Friday 2 January 2009

The King's Consort New Year's Eve concert

To the Wigmore Hall on New Year's Eve for the King's Consort's concert under their current director, Matthew Halls. It was an all Bach evening and, given the smallness of the Wigmore Hall platform, everything was performed in small scale chamber versions. There were 2 violins, 1 viola, 1 cello, 1 double bass and 3 oboe players (the third doubling oboes da caccia and d'amore), plus Halls himself on harpsichord.

The opened with a conjectural early version of the 4th Suite, scored for just strings and oboes (no trumpets etc). The 3 oboes sounded fabulous together but, by some quirk of the acoustic, tended to rather dominate the ensemble. Granted, we were sitting at the very back of the balcony, so perhaps balance was better elsewhere. The ensemble gave a fabulously crisp and lively account of the piece.

This was followed by Cantata BWV 58 Ach Gott, wie manches Herzeleid, composed for the first Sunday of the New Year. It is not a jolly piece, but a dialogue between Soprano (Lucy Crowe) and Bass (Andrew Foster-Williams). Both Crow and Foster-Williams gave brilliant performances; Foster-Williams had been announced as being ill but you couldn't tell from his wonderfully resonant account of the bass solos.

Part 1 ended with the Quodlibet BWV 524, a bizarre pot-pourri of texts and tunes written for a family wedding and full of jokes and references which we can no longer understand. The 4 singers were Crowe, Robin Blaze, Charles Daniel and Foster-Williams. They had a great time, as did the ensemble; they almost convinced us that they were performing a real piece of music, and gave us a rare glimpse of unbuttoned, secular Bach.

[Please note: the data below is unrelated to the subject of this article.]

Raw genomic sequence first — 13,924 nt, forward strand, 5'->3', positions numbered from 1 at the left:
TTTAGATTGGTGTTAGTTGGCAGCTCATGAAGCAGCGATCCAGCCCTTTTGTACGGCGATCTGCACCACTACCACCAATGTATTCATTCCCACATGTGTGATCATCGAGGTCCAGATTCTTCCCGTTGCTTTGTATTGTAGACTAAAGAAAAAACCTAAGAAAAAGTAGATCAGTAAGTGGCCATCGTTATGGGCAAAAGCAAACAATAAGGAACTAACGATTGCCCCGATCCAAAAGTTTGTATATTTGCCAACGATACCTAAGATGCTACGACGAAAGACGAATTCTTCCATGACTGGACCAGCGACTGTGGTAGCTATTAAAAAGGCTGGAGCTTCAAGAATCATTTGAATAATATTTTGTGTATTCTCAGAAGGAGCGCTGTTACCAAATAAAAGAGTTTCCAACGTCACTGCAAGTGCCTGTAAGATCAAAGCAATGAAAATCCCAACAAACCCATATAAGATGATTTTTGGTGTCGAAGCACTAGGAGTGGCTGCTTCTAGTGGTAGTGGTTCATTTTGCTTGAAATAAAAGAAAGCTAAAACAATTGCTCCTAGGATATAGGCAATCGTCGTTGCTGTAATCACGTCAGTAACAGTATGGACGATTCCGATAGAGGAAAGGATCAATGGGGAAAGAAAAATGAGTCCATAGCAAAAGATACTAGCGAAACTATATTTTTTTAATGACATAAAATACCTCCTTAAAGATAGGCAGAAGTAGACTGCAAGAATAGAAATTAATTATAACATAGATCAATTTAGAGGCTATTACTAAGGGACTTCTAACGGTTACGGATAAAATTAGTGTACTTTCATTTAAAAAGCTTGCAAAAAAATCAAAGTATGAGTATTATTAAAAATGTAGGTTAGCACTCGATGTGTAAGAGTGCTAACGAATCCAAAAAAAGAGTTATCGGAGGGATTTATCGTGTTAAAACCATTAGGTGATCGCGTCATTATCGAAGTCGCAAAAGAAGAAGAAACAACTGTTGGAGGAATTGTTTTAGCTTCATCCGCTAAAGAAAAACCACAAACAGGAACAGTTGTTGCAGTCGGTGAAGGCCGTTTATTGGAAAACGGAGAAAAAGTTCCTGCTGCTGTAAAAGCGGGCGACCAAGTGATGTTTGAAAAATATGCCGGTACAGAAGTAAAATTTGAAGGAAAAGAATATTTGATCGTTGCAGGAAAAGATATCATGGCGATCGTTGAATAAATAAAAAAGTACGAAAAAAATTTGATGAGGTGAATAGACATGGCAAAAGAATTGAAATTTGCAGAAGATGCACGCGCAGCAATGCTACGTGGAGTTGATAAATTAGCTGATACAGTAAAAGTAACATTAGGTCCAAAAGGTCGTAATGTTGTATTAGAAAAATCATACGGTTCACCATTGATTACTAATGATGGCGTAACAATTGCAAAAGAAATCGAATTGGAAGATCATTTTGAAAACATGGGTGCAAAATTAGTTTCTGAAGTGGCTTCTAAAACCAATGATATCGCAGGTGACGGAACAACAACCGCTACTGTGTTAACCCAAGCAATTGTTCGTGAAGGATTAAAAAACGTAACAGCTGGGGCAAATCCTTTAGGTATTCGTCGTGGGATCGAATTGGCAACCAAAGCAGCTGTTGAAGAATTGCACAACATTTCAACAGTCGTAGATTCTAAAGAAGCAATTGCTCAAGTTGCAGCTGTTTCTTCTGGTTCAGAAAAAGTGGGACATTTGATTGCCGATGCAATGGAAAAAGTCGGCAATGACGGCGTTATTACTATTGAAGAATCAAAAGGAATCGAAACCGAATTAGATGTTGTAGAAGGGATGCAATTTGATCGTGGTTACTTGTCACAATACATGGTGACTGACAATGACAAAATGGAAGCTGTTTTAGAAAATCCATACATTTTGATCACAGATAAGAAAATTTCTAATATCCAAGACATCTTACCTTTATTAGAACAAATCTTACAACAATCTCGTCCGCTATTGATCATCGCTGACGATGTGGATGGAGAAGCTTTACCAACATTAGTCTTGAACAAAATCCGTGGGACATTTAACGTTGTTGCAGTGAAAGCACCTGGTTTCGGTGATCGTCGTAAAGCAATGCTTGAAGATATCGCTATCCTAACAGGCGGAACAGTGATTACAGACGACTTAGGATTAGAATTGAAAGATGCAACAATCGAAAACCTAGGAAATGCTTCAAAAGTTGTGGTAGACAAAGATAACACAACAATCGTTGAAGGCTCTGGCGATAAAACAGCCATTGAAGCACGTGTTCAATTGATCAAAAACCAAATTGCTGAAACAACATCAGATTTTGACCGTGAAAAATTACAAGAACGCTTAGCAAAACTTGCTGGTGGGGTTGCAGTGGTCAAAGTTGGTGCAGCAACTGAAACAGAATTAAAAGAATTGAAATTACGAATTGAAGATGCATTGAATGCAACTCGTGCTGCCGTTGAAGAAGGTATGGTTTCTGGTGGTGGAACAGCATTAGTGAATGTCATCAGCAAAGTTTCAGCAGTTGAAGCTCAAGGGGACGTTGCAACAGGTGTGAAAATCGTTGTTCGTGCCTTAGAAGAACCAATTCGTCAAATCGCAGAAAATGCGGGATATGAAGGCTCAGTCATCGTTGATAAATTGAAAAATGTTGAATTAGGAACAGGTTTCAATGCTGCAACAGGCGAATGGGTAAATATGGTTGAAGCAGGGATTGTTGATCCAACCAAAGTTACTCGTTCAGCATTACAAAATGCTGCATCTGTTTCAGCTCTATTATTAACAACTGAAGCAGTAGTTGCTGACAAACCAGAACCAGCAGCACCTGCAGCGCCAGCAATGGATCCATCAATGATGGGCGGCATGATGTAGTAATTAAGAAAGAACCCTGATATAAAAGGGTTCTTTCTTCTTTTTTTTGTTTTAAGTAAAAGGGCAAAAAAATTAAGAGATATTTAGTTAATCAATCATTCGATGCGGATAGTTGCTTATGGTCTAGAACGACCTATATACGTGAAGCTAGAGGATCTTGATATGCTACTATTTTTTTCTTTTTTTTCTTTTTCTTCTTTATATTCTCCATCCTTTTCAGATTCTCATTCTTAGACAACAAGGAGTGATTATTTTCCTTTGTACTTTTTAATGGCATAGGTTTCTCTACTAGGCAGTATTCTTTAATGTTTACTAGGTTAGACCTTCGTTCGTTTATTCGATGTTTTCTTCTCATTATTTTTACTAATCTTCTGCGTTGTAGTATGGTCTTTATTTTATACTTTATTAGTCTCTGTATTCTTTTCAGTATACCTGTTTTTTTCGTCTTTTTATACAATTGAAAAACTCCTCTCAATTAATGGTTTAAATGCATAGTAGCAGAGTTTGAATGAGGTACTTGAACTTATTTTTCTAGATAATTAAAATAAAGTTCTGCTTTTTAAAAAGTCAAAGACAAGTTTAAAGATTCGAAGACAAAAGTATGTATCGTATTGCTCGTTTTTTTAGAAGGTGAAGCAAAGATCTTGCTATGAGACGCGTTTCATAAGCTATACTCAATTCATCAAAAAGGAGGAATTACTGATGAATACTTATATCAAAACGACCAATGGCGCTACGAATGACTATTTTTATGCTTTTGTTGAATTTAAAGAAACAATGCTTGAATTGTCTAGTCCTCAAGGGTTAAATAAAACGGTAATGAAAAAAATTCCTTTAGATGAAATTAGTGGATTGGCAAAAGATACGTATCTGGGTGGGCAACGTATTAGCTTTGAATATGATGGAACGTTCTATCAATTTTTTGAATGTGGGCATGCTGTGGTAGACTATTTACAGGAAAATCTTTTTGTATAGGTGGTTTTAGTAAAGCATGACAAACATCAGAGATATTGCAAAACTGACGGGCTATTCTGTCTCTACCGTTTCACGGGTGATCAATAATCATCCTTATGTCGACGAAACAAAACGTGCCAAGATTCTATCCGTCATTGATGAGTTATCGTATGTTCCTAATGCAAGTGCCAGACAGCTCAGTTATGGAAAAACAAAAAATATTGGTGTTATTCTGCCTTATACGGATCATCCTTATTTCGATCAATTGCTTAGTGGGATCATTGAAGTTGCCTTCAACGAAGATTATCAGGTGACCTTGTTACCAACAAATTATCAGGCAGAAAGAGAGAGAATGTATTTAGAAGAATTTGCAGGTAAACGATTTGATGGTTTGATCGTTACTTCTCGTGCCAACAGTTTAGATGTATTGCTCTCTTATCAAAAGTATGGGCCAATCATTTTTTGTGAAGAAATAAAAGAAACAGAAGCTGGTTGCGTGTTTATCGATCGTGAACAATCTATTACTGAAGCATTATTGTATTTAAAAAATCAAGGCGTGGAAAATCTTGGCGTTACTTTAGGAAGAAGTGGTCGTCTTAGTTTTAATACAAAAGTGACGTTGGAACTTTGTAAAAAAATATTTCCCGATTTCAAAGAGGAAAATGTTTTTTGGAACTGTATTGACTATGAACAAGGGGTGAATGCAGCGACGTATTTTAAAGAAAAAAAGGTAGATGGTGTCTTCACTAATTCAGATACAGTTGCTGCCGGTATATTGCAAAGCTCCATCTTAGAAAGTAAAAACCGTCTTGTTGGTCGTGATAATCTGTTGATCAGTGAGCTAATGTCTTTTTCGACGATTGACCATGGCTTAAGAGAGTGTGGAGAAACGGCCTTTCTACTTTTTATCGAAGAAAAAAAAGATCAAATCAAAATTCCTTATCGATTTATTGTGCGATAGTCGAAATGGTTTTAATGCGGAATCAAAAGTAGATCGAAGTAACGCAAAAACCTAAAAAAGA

Part 2 opened with the harpichord concerto in A, BWV 1055. Here we discovered another balance problem. Even though the harpsichord was moved and its cover put up, the balance between keyboard and strings was not idea. The keyboard just did not dominate in the way we nowadays expect. In solo passages with string accompaniment, the strings were just too dominant. Perhaps Halls speeds did not really leave time for the melodic material to register, or perhaps we need to learn new ways of listening to this material.

A further cantata followed, another dialogue one for Soprano (Crowe) and Bass (Foster-Williams), Selig ist der Mann, BWV 57. This was another dialogue cantata, between Christ and the Soul, written for Boxing Day 1725. Again Crowe and Foster-Williams gave superb performances, both having some sublime (and some virtuosic) moments.

Finally we were treated to the motet Lobet den Herren, sung by just the 4 singers (Crowe, Blaze, Daniels, Foster-Williams) accompanied by the ensemble. Bach playing and singing at its finest and most incisive

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